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Deep Fryers for the Home Kitchen

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97 replies to this topic

#91 Robert Jueneman

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Posted 29 October 2011 - 09:48 AM

I'm told that many restaurants will allow you to dump your oil in their containers, which are eventually recycled into biodiesel fuel. But I haven't tried it yet. Just don't pour it down the sink!

Botulism shouldn't be a problem, because the temperature of the oil is way higher than the sterilization point -- even the botulism spores would be killed.

Now, how to store it to keep it fresh is something that I hadn't really considered. Maybe pour it back in the jug and cap it? good question.


#92 budrichard

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Posted 30 October 2011 - 07:16 AM

Should you have an outdoor area or patio where you can have a Cajun Fryer, consider this unit. The way it works and how it won't scorch is ingenious. It also seems safer, in my opinion, than many of the alternatives. Bass Pro often has them on their floor, if you want to see how it is built. A friend bought one and it has given him lots of good results. He finds the oil has a good and long life with this fryer.

I really like the the idea of the Cajun Fryer!
Unfortunately, I live in Wisconsin and when its -20F or there is 3' of snow(I'm not exaggerating) on the deck, no one is using any outdoor cooking devices!-Dick

#93 larryroohr

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Posted 01 November 2011 - 06:00 AM

Well I found a solution for waste oil that probably isn't for everybody, I'm going to build a waste oil heater for my garage/shop. I spend a lot of time out there on weekends and the propane and kerosene heat is getting expensive and it isn't even winter yet.
plus I do my own oil changes on my and my two daughters cars. Here are plans for one in case there are any other egullet people handy with this sort of thing that might be interested. This is killing two birds with one stone.

I believe you can buy commercially made waste oil heaters as well.


This could be bad for the waist line. Costco has 5 gallon buckets of peanut oil for 35$, thats half the supermarket price I just paid.


#94 Dave the Cook

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Posted 03 December 2013 - 04:39 PM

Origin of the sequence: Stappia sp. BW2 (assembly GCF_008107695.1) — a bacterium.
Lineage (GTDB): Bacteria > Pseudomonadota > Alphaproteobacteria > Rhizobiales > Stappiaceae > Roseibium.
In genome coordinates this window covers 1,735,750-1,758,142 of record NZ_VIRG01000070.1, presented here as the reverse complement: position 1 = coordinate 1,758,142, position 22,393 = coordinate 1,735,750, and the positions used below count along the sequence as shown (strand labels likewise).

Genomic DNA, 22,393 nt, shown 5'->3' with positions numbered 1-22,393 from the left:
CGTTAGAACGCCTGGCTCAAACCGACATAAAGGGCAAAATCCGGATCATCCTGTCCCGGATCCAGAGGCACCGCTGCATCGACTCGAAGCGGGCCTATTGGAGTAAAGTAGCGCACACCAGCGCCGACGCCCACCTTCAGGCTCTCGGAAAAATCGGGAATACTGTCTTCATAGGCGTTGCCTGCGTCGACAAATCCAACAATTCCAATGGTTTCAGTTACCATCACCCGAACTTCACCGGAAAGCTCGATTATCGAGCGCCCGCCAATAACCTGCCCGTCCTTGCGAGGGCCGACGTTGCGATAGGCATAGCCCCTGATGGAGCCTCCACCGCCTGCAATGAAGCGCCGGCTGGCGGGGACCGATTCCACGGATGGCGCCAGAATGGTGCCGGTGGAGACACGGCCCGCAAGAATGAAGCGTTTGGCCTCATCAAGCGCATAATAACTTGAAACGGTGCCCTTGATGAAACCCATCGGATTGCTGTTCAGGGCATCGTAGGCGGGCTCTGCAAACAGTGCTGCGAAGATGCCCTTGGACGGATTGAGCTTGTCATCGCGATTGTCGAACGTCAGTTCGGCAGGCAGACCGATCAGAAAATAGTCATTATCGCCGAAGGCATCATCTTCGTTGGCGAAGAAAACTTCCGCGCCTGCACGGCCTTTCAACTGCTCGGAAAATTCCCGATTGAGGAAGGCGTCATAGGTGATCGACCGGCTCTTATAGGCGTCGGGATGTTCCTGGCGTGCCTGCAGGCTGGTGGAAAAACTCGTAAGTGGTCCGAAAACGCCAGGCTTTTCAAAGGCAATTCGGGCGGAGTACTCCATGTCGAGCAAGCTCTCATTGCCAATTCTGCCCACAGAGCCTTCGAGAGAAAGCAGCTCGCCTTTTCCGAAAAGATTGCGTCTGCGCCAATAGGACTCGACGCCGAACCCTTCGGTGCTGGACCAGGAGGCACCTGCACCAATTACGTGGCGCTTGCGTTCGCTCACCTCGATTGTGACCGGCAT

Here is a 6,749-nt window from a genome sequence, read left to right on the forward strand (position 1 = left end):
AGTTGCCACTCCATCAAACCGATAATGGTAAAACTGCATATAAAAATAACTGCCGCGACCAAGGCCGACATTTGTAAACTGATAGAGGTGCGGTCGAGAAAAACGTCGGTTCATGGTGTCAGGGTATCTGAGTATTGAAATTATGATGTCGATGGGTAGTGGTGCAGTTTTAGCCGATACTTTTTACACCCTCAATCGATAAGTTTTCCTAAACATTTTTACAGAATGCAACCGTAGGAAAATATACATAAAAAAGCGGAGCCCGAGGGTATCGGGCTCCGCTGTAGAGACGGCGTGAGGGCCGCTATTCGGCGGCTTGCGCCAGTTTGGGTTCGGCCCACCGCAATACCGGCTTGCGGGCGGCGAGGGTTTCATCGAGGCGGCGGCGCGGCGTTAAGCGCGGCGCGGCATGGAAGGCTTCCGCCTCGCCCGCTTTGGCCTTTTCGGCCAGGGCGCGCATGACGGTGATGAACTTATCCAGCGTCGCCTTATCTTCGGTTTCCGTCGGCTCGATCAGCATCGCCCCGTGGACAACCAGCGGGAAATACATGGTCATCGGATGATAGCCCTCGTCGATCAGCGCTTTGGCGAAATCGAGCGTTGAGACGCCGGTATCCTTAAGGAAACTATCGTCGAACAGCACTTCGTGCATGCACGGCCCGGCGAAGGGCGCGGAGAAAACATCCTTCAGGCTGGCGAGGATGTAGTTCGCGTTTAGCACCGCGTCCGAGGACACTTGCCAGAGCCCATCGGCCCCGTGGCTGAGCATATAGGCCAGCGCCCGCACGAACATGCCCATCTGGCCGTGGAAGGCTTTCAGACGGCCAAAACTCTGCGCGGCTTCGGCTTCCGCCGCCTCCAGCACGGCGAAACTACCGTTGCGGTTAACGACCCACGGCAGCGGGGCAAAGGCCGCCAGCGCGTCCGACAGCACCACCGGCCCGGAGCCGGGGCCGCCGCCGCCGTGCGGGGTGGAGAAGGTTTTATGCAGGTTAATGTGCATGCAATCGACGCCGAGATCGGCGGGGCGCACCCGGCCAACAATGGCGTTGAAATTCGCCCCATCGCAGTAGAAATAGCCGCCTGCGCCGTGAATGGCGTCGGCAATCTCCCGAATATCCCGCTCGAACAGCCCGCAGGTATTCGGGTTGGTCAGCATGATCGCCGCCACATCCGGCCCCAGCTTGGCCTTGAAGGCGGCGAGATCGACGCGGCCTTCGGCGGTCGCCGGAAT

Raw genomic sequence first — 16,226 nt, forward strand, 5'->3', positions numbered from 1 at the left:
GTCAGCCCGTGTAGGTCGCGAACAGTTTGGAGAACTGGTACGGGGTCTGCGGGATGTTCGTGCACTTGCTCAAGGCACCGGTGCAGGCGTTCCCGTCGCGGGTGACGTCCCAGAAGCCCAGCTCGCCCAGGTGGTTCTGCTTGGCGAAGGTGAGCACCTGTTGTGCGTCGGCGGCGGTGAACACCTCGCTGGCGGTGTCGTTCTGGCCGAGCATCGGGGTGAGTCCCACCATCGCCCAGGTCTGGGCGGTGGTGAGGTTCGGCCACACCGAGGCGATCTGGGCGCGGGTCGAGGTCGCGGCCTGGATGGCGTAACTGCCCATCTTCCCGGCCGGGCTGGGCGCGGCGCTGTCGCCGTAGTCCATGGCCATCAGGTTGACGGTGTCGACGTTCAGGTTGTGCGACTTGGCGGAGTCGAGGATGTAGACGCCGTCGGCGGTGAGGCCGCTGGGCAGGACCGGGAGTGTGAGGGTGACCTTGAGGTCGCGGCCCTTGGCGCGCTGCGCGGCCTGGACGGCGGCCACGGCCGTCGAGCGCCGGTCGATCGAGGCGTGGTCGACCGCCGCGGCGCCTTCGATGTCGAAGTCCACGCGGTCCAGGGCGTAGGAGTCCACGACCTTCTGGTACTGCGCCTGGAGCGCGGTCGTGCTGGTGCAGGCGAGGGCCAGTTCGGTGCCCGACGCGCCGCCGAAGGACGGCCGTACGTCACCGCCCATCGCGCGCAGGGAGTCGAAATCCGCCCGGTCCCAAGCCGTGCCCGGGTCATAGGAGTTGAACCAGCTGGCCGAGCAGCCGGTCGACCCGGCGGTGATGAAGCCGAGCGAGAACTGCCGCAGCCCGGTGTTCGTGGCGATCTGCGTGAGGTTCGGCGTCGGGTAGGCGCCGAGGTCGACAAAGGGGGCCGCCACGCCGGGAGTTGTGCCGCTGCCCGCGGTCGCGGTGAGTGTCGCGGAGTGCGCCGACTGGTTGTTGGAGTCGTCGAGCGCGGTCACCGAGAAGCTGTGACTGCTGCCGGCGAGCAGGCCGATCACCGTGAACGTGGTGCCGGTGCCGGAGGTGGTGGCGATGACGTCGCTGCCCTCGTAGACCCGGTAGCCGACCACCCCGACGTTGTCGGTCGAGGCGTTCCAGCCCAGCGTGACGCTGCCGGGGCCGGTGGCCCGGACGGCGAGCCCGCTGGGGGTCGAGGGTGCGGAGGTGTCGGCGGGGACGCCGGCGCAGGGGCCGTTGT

Anything new in consumer-level deep fryers in the last two years? We've been using the cast-iron pot/thermometer arrangement, but would love a dedicated appliance, if there's one that's consistently capable of 350° - 375°F and has decent recovery.

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#95 heidih

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Posted 03 December 2013 - 05:04 PM

I have always balked at the added clean-up with a dedicated fryer based on the assumption that you do not simply recover the oil; you have to clean the nooks and crannies. Interested in an education of the value/upside
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#96 gfweb

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Posted 03 December 2013 - 05:20 PM

Anything new in consumer-level deep fryers in the last two years? We've been using the cast-iron pot/thermometer arrangement, but would love a dedicated appliance, if there's one that's consistently capable of 350° - 375°F and has decent recovery.

I've auditioned several over the years, including a Waring "pro" model. None could get to 375 and all were a small oil volume.  I've gone to the dutch oven and can't see a reason to go back. Big oil volume, easy cleanup...not "one more gadget" in the kitchen. If fires are a concern the oven will work on an induction plate.

#97 Norm Matthews

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Posted 03 December 2013 - 06:00 PM

I used an enameled cast iron for frying for years.  I was interested in getting an electric fryer for the safety.  My son has walked off and left the cast iron pot on the stove and I worried about a potential fire.   I kept looking at fryers and passing on them because they were all too small. If I was going to get one, it had to be big enough to hold a decent amount of stuff.  I have a prejudice against anything made by DeLongi. I have had three products from them that didn't work very well and/or broke shortly after buying it.  I recently got the Waring fryer and have used it with good success and it is very easy to clean... not hardly any more work than cleaning an enameled pot. 

#98 Shalmanese

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Posted 03 December 2013 - 07:30 PM

Dedicated deep fryers are always going to be affected by the limitation that you can, at most, draw 1800W out of a wall socket. The main reason they're so small is because the heating elements are so wimpy that recovery becomes difficult if you put in too much food.

Edited by Shalmanese, 03 December 2013 - 07:31 PM.

PS: I am a guy.